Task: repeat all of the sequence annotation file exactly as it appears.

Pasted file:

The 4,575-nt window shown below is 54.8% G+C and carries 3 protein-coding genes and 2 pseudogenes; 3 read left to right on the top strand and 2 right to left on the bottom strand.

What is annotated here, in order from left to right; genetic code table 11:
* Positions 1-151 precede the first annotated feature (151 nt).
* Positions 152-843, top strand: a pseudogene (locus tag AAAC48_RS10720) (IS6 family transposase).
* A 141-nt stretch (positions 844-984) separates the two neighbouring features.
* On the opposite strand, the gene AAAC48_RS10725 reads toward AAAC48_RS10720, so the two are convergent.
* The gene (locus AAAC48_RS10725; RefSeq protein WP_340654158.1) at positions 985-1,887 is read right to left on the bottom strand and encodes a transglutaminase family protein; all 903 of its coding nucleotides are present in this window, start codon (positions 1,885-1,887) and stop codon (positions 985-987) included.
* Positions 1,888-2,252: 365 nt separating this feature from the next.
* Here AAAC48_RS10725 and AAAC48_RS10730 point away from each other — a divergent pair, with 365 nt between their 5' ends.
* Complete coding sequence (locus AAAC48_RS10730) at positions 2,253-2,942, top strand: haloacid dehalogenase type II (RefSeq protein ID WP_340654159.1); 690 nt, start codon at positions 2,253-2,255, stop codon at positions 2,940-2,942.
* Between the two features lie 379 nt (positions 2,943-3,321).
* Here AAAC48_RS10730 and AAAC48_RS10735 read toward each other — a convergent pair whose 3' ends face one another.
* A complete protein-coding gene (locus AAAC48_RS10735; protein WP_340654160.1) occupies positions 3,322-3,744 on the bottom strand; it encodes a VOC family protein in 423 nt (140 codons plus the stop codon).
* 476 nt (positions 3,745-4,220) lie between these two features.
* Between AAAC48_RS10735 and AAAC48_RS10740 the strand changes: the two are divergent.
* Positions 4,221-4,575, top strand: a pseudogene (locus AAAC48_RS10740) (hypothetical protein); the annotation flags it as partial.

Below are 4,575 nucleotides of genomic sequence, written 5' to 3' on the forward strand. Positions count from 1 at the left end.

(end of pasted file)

The 4,575-nt window shown below is 54.8% G+C and carries 3 protein-coding genes and 2 pseudogenes; 3 read left to right on the top strand and 2 right to left on the bottom strand.

What is annotated here, in order from left to right; genetic code table 11:
* Positions 1-151 precede the first annotated feature (151 nt).
* Positions 152-843, top strand: a pseudogene (locus tag AAAC48_RS10720) (IS6 family transposase).
* A 141-nt stretch (positions 844-984) separates the two neighbouring features.
* On the opposite strand, the gene AAAC48_RS10725 reads toward AAAC48_RS10720, so the two are convergent.
* The gene (locus AAAC48_RS10725; RefSeq protein WP_340654158.1) at positions 985-1,887 is read right to left on the bottom strand and encodes a transglutaminase family protein; all 903 of its coding nucleotides are present in this window, start codon (positions 1,885-1,887) and stop codon (positions 985-987) included.
* Positions 1,888-2,252: 365 nt separating this feature from the next.
* Here AAAC48_RS10725 and AAAC48_RS10730 point away from each other — a divergent pair, with 365 nt between their 5' ends.
* Complete coding sequence (locus AAAC48_RS10730) at positions 2,253-2,942, top strand: haloacid dehalogenase type II (RefSeq protein ID WP_340654159.1); 690 nt, start codon at positions 2,253-2,255, stop codon at positions 2,940-2,942.
* Between the two features lie 379 nt (positions 2,943-3,321).
* Here AAAC48_RS10730 and AAAC48_RS10735 read toward each other — a convergent pair whose 3' ends face one another.
* A complete protein-coding gene (locus AAAC48_RS10735; protein WP_340654160.1) occupies positions 3,322-3,744 on the bottom strand; it encodes a VOC family protein in 423 nt (140 codons plus the stop codon).
* 476 nt (positions 3,745-4,220) lie between these two features.
* Between AAAC48_RS10735 and AAAC48_RS10740 the strand changes: the two are divergent.
* Positions 4,221-4,575, top strand: a pseudogene (locus AAAC48_RS10740) (hypothetical protein); the annotation flags it as partial.

Below are 4,575 nucleotides of genomic sequence, written 5' to 3' on the forward strand. Positions count from 1 at the left end.